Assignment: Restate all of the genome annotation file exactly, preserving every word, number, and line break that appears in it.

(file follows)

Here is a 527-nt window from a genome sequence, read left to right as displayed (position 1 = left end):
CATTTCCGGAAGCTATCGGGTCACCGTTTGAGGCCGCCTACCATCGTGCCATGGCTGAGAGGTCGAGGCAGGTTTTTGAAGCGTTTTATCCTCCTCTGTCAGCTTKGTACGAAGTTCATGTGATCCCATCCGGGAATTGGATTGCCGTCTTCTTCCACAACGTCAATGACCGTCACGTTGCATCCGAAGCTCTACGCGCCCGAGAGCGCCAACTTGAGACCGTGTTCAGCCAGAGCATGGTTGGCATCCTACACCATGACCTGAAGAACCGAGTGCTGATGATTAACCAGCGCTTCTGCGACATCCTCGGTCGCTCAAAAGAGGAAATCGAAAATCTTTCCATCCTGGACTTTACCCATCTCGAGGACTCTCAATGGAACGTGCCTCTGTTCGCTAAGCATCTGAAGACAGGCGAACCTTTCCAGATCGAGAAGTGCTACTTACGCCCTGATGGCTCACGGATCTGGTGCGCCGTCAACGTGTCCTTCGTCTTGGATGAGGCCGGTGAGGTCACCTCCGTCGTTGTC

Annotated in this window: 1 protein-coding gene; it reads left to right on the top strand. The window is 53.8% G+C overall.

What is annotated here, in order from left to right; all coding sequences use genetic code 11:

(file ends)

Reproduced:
Here is a 527-nt window from a genome sequence, read left to right as displayed (position 1 = left end):
CATTTCCGGAAGCTATCGGGTCACCGTTTGAGGCCGCCTACCATCGTGCCATGGCTGAGAGGTCGAGGCAGGTTTTTGAAGCGTTTTATCCTCCTCTGTCAGCTTKGTACGAAGTTCATGTGATCCCATCCGGGAATTGGATTGCCGTCTTCTTCCACAACGTCAATGACCGTCACGTTGCATCCGAAGCTCTACGCGCCCGAGAGCGCCAACTTGAGACCGTGTTCAGCCAGAGCATGGTTGGCATCCTACACCATGACCTGAAGAACCGAGTGCTGATGATTAACCAGCGCTTCTGCGACATCCTCGGTCGCTCAAAAGAGGAAATCGAAAATCTTTCCATCCTGGACTTTACCCATCTCGAGGACTCTCAATGGAACGTGCCTCTGTTCGCTAAGCATCTGAAGACAGGCGAACCTTTCCAGATCGAGAAGTGCTACTTACGCCCTGATGGCTCACGGATCTGGTGCGCCGTCAACGTGTCCTTCGTCTTGGATGAGGCCGGTGAGGTCACCTCCGTCGTTGTC

Annotated in this window: 1 protein-coding gene; it reads left to right on the top strand. The window is 53.8% G+C overall.

What is annotated here, in order from left to right; all coding sequences use genetic code 11: